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Ponemon Study: Workers Ill-Equipped For Cyber Threats

An endpoint security study co-sponsored by the Ponemon Institute and Lumension Security found that most organizations are vastly underprepared to deal with malware attacks and other cyber threats.

An overwhelming majority of organizations don't feel adequately prepared to defend themselves against increasingly sophisticated malware attacks and many are less prepared than they were a year ago, according to the latest Ponemon Institute study, released Monday.

The State of Endpoint Risk study, co-sponsored by the Ponemon Institute and security firm Lumension, assessed how effective organizations are in adopting effective endpoint security measures while determining some of the biggest obstacles to reducing risk. The study surveyed 564 respondents involved in their organizations' day-to-day IT functions.

’Probably most surprising this year is that companies are doing themselves no favors by not using the technologies they themselves have identified as most effective at combating endpoint security risks and threats,' said Larry Ponemon, Ponemon Institute chairman and founder.

’Hand in hand with that is a need for IT security pros to convince senior management of the perils of ignoring the threats of this new information risk environment," he added. "There is a real need to put the appropriate technologies and personnel in place to best-position organizations of all sizes and in all industries for success in the ongoing battle to ward off cyber threats as we head into 2011.’

According to the study, 64 percent of IT executives contend that they are not more secure than they were a year ago or are uncertain.

Additionally, despite the growing insecurity and lack of preparation, almost half (48 percent) of IT executives maintain that operating expenses are increasing, driven, in part, by costs related to increased malware attacks and other cyber threats. Of the respondents who say that costs are increasing, 59 percent contend that malware attacks are a "very significant" factor in those drivers.

The lack of confidence and security throughout the workplace comes as the workforce becomes more mobile and accustomed to unrestricted access to their organizations' network from almost anywhere in the world.

Meanwhile, hackers are increasingly focusing on third-party and Web-based applications as their primary attack vectors, and subsequently, organizations are reporting that they are increasingly a target for malware attacks.

Altogether, 62 percent of respondents said that their organization has been subjected to at least 50 malware attack attempts each month, averaging at least one or more per day. In addition, 98 percent said that they had a viruses or malware network intrusion, while 95 percent said that they had desktops, laptops or other mobile devices stolen. Another 89 percent said that sensitive company data was lost due to insider negligence, while 61 percent said that they suffered a data breach because of a malicious insider.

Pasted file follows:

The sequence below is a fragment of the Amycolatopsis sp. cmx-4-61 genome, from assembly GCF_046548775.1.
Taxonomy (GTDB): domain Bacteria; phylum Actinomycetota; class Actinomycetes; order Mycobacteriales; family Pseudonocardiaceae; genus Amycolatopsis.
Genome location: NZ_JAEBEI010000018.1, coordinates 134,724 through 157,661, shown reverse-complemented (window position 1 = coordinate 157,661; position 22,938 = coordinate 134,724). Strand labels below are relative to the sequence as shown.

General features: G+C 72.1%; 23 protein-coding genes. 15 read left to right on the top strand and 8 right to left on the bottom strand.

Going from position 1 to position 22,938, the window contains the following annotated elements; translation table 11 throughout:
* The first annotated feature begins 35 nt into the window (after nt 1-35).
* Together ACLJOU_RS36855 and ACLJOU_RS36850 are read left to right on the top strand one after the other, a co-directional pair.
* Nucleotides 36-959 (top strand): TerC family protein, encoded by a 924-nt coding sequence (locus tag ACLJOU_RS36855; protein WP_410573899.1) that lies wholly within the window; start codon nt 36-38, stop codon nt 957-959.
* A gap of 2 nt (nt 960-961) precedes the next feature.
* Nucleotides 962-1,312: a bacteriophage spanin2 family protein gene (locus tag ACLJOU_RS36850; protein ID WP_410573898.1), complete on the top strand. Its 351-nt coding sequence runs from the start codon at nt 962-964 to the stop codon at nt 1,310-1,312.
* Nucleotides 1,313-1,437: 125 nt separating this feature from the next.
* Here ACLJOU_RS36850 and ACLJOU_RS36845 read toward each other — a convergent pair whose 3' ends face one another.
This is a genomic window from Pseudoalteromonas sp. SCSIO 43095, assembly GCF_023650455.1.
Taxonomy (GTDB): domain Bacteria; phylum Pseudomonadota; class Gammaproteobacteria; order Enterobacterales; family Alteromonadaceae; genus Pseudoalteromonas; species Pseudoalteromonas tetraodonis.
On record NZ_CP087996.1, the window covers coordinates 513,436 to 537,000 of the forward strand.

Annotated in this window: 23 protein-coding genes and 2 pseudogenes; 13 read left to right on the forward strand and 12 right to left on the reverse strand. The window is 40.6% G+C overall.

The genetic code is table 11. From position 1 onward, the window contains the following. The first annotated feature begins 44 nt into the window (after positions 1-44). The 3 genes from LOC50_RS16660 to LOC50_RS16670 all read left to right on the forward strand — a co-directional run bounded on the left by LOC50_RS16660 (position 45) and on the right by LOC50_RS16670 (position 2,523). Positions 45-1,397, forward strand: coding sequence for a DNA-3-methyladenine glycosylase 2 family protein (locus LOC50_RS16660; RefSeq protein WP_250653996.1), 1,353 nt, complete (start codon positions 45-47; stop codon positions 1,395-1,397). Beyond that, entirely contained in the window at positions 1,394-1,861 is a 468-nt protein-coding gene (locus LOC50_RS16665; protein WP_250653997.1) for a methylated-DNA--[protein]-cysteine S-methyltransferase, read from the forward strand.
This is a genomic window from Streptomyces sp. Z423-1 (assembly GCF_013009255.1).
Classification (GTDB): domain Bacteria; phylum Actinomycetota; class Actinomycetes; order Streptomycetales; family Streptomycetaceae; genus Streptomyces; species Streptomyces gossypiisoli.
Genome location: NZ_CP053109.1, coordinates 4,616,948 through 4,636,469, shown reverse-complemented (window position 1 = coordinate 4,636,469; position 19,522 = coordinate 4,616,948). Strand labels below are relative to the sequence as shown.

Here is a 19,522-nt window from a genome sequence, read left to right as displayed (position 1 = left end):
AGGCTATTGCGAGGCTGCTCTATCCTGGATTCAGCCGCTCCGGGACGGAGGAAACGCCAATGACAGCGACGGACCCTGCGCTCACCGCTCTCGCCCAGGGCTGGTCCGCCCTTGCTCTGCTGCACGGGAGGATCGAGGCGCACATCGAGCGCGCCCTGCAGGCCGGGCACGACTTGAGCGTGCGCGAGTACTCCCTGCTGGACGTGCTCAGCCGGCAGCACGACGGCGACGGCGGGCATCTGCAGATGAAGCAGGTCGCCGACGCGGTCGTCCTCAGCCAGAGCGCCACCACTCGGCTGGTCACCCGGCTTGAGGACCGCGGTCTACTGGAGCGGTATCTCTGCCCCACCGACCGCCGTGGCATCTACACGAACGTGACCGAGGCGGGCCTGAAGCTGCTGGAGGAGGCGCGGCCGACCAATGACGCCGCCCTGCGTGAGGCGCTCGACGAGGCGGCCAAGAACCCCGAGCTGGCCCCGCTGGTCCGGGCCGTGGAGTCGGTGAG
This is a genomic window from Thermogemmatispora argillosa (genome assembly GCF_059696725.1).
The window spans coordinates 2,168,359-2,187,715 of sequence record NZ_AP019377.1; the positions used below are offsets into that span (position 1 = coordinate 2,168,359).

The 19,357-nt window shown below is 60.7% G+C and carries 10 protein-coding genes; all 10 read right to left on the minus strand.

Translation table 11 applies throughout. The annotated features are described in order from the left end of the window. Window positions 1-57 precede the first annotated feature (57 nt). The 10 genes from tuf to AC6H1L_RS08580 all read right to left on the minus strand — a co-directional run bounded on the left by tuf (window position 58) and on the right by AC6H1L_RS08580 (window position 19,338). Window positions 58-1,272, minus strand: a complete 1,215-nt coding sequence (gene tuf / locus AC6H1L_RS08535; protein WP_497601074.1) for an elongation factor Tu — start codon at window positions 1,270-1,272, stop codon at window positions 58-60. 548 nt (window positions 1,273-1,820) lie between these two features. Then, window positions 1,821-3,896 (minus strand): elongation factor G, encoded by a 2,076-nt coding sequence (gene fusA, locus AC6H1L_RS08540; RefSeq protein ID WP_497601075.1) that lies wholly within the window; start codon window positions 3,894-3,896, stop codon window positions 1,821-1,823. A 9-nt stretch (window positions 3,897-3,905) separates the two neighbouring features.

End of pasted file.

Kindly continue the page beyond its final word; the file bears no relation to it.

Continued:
Overall, organizations realized that the threat landscape has shifted away from data centers, operating systems and network infrastructures. Instead, organizations expressed strong concerns regarding proliferation of difficult-to-detect cyber threats. Other salient and growing threats include attacks delivered over mobile and remote platforms as well as malware disturbed via third party applications.

Next: Respondents Think Current Security Technologies Could Be Better


Despite the increasing prevalence of malware threats targeting workplace applications and platforms, respondents in general were not optimistic about their ability to defend themselves from malware attacks and other cyber threats in light of slashed budgets and unenforceable workplace security policies.

The study found that workers thought that widely used security technologies, such as anti-virus and anti-malware, could be more effective at adequately mitigating threats. More than half of organizations relied on intrusion detection (57 percent) and patch and remediation management (53 percent), however only 19 percent believed that intrusion detection was one of the most effective ways to reduce risk, while only 38 percent said that patch management was one of the most effective.

However, 70 percent of users said that vulnerability assessment was one of the most effective methods in reducing IT risk, although only about half (51 percent) say that they employ that approach. Other technologies considered effective, but less used include application whitelisting, used by 29 percent, and endpoint management and security suites, used by 40 percent.

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